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Saturday, March 02, 2024

Students pick up jobs over the Summer to pay for tuition

Summer classes have begun, and so has the challenge of paying for them.

Some students use their Florida Bright Futures Scholarships in the Fall and Spring. Bright Futures is offered to high school students in the state who display high ACT and SAT test scores and work a certain number of community service hours.

However, Bright Futures does not cover Summer courses, resulting in students having to find other avenues to pay for tuition, primarily through part-time jobs.

“I usually use my Bright Futures to cover the costs of my books,” Phoebe Nimocks, a UF biomedical engineering junior, said. “I’m in Circuits, so you have to get the textbooks, the 150 dollar circuit board and everything else. I do not have the money (for everything).”

Some students tend to favor the convenience of on-campus jobs, such as Jonathan Kigel, a 21-year-old operations associate at UF’s RecSports and an applied physiology and kinesiology senior.

“You can put specific blocks of time between two-and-a-half to four hours where you can work in a little bit every day and pick up or drop shifts easily,” he said.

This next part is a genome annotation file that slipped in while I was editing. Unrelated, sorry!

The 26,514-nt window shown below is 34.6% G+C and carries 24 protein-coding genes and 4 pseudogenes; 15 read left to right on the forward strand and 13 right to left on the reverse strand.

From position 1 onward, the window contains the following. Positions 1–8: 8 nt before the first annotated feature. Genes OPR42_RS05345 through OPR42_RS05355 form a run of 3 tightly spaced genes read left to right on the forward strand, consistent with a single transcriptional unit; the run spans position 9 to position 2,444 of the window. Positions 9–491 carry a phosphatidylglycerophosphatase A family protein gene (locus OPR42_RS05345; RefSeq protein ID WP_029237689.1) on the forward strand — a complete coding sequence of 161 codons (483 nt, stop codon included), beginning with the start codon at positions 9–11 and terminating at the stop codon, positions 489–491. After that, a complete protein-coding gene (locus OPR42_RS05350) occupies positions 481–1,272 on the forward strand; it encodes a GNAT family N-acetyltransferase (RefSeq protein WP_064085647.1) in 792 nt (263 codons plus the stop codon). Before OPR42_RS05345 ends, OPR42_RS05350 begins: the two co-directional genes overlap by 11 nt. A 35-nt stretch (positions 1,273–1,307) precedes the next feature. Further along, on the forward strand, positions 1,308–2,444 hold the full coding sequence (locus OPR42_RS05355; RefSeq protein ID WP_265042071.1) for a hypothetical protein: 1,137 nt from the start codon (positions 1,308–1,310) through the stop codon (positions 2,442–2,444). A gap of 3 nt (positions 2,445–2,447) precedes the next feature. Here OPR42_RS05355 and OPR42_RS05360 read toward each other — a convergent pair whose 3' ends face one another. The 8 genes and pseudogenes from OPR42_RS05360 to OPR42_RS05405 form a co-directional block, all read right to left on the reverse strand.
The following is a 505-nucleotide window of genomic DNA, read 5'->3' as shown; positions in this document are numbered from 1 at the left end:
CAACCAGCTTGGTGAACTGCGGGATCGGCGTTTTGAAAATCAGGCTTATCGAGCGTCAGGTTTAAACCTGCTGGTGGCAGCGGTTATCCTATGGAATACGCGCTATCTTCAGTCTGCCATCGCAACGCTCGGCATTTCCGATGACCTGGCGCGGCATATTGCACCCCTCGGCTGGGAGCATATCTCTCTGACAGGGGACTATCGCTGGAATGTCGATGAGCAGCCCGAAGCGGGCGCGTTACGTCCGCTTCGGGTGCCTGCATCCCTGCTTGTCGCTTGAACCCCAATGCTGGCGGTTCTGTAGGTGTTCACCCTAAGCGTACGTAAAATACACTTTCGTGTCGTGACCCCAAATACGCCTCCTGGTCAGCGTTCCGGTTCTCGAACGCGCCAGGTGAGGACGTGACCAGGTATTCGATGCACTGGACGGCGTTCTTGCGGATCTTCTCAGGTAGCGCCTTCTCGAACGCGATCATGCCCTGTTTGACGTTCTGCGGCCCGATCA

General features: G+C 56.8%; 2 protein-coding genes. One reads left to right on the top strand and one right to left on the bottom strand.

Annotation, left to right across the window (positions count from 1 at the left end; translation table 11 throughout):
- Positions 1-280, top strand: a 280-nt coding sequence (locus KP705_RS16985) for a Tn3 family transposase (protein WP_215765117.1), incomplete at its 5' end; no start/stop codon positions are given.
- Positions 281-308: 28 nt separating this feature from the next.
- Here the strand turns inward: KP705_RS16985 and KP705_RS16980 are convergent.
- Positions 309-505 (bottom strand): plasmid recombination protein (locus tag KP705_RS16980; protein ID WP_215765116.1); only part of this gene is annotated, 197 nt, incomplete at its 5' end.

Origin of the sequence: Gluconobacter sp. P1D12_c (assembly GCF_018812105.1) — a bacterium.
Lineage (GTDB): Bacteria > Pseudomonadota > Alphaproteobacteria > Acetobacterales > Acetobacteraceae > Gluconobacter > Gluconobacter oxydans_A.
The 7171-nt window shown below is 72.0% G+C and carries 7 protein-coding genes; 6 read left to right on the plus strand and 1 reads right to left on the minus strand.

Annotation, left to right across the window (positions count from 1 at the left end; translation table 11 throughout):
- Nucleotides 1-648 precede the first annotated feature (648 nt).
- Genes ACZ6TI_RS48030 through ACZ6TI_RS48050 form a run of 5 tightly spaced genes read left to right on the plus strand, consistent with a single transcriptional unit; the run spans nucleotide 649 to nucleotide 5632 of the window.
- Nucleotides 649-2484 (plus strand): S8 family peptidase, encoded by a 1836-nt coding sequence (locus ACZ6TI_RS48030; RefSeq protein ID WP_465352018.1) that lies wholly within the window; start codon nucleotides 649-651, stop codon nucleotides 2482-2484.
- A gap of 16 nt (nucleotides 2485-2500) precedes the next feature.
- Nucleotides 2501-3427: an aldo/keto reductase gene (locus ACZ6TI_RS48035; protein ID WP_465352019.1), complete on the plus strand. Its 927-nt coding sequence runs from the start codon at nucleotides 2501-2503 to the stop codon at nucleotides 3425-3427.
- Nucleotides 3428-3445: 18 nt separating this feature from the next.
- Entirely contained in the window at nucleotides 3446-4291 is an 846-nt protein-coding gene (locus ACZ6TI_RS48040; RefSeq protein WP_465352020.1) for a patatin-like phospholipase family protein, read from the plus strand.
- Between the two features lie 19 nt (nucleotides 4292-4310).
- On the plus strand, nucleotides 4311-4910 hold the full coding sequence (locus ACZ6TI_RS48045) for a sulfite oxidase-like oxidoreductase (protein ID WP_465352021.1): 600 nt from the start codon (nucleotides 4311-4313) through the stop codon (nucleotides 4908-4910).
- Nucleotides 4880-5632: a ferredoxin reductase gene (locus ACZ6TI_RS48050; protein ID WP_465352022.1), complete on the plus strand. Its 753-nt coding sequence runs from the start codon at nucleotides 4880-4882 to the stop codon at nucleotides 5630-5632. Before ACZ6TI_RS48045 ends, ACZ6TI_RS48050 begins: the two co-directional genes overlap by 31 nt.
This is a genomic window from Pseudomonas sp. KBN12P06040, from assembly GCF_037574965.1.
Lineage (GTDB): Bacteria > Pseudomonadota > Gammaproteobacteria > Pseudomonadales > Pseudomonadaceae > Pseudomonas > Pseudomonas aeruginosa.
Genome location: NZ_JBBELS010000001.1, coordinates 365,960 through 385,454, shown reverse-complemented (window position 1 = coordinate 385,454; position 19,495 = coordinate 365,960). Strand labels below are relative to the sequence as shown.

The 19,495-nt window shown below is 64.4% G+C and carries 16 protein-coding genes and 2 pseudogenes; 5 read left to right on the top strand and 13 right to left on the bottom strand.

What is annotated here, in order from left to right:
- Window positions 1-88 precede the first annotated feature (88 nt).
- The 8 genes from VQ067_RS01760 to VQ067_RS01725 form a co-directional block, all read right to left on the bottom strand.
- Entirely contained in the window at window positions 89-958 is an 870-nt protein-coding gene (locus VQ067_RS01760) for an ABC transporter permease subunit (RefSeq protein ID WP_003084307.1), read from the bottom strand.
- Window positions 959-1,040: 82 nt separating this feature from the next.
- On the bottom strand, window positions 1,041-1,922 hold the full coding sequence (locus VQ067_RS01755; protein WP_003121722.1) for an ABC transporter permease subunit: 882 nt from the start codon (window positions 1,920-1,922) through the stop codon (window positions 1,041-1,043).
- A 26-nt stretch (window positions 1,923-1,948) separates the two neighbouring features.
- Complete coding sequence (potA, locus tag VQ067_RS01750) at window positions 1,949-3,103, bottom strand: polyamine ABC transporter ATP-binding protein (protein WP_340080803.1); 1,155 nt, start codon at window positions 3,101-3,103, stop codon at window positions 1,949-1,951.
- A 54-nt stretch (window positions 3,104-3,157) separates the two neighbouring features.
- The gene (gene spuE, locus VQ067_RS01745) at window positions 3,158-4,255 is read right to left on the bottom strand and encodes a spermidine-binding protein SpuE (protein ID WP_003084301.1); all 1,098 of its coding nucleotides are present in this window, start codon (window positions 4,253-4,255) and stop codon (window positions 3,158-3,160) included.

Others, like 20-year-old UF criminology and law junior Kenndi Fichtel, think getting an on-campus job isn’t very flexible.

“It’s such a long process of getting hired and in,” Fichtel said. “I feel like you have to know somebody. There’s a lot of students applying for them.”

Sometimes, students work jobs outside the common coffee shop or fast-food restaurant. Kigel was once a nighttime security guard for on-campus housing at UF.

“Those were interesting,” Kigel said, reminiscing about the 10 p.m. to 4 a.m. shifts. “All you did was: They assigned you an area, you walked around it and made sure all the doors were locked and no suspicious activity was happening.”

Mickey Howard, the associate director of new student and family programs in the Dean of Students Office, said there’s many resources on campus for students to find work in the Summer, such as Field and Fork Pantry.

“I think there’s some pretty odd jobs out there,” Howard said. “When I was in college, I counted cans for a summer.”

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